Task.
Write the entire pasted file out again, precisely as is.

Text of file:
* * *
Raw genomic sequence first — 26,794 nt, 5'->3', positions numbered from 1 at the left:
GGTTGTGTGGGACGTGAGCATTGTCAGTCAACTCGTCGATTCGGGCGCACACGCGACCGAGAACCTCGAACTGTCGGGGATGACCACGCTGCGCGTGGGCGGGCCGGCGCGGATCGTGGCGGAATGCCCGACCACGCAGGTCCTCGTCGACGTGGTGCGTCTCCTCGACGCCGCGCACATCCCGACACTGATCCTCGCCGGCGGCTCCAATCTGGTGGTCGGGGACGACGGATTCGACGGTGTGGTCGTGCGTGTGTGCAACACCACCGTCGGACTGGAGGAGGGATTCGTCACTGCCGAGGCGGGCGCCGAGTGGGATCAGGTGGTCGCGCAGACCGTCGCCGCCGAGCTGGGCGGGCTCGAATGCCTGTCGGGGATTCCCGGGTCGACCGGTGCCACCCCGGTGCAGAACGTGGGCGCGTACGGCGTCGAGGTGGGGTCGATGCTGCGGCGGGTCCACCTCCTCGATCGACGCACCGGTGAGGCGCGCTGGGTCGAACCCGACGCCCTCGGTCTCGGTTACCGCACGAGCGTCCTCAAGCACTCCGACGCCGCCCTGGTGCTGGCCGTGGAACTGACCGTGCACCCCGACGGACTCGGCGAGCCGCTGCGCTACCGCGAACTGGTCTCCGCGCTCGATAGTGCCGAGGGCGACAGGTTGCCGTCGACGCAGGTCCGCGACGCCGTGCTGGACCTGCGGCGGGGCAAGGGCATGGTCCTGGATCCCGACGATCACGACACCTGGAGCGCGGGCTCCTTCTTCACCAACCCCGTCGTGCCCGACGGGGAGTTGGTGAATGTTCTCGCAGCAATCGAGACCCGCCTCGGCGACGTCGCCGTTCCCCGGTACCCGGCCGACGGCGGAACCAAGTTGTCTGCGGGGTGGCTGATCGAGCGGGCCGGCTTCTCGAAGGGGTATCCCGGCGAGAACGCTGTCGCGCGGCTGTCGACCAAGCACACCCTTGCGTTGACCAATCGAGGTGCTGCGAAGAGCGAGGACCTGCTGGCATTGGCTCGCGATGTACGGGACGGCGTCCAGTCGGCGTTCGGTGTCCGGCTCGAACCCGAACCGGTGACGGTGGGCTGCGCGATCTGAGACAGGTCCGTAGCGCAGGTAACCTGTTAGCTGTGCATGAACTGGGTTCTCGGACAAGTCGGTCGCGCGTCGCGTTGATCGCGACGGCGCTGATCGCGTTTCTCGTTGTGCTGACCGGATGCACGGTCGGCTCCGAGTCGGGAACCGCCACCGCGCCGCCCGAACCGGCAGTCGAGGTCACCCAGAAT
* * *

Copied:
Raw genomic sequence first — 26,794 nt, 5'->3', positions numbered from 1 at the left:
GGTTGTGTGGGACGTGAGCATTGTCAGTCAACTCGTCGATTCGGGCGCACACGCGACCGAGAACCTCGAACTGTCGGGGATGACCACGCTGCGCGTGGGCGGGCCGGCGCGGATCGTGGCGGAATGCCCGACCACGCAGGTCCTCGTCGACGTGGTGCGTCTCCTCGACGCCGCGCACATCCCGACACTGATCCTCGCCGGCGGCTCCAATCTGGTGGTCGGGGACGACGGATTCGACGGTGTGGTCGTGCGTGTGTGCAACACCACCGTCGGACTGGAGGAGGGATTCGTCACTGCCGAGGCGGGCGCCGAGTGGGATCAGGTGGTCGCGCAGACCGTCGCCGCCGAGCTGGGCGGGCTCGAATGCCTGTCGGGGATTCCCGGGTCGACCGGTGCCACCCCGGTGCAGAACGTGGGCGCGTACGGCGTCGAGGTGGGGTCGATGCTGCGGCGGGTCCACCTCCTCGATCGACGCACCGGTGAGGCGCGCTGGGTCGAACCCGACGCCCTCGGTCTCGGTTACCGCACGAGCGTCCTCAAGCACTCCGACGCCGCCCTGGTGCTGGCCGTGGAACTGACCGTGCACCCCGACGGACTCGGCGAGCCGCTGCGCTACCGCGAACTGGTCTCCGCGCTCGATAGTGCCGAGGGCGACAGGTTGCCGTCGACGCAGGTCCGCGACGCCGTGCTGGACCTGCGGCGGGGCAAGGGCATGGTCCTGGATCCCGACGATCACGACACCTGGAGCGCGGGCTCCTTCTTCACCAACCCCGTCGTGCCCGACGGGGAGTTGGTGAATGTTCTCGCAGCAATCGAGACCCGCCTCGGCGACGTCGCCGTTCCCCGGTACCCGGCCGACGGCGGAACCAAGTTGTCTGCGGGGTGGCTGATCGAGCGGGCCGGCTTCTCGAAGGGGTATCCCGGCGAGAACGCTGTCGCGCGGCTGTCGACCAAGCACACCCTTGCGTTGACCAATCGAGGTGCTGCGAAGAGCGAGGACCTGCTGGCATTGGCTCGCGATGTACGGGACGGCGTCCAGTCGGCGTTCGGTGTCCGGCTCGAACCCGAACCGGTGACGGTGGGCTGCGCGATCTGAGACAGGTCCGTAGCGCAGGTAACCTGTTAGCTGTGCATGAACTGGGTTCTCGGACAAGTCGGTCGCGCGTCGCGTTGATCGCGACGGCGCTGATCGCGTTTCTCGTTGTGCTGACCGGATGCACGGTCGGCTCCGAGTCGGGAACCGCCACCGCGCCGCCCGAACCGGCAGTCGAGGTCACCCAGAAT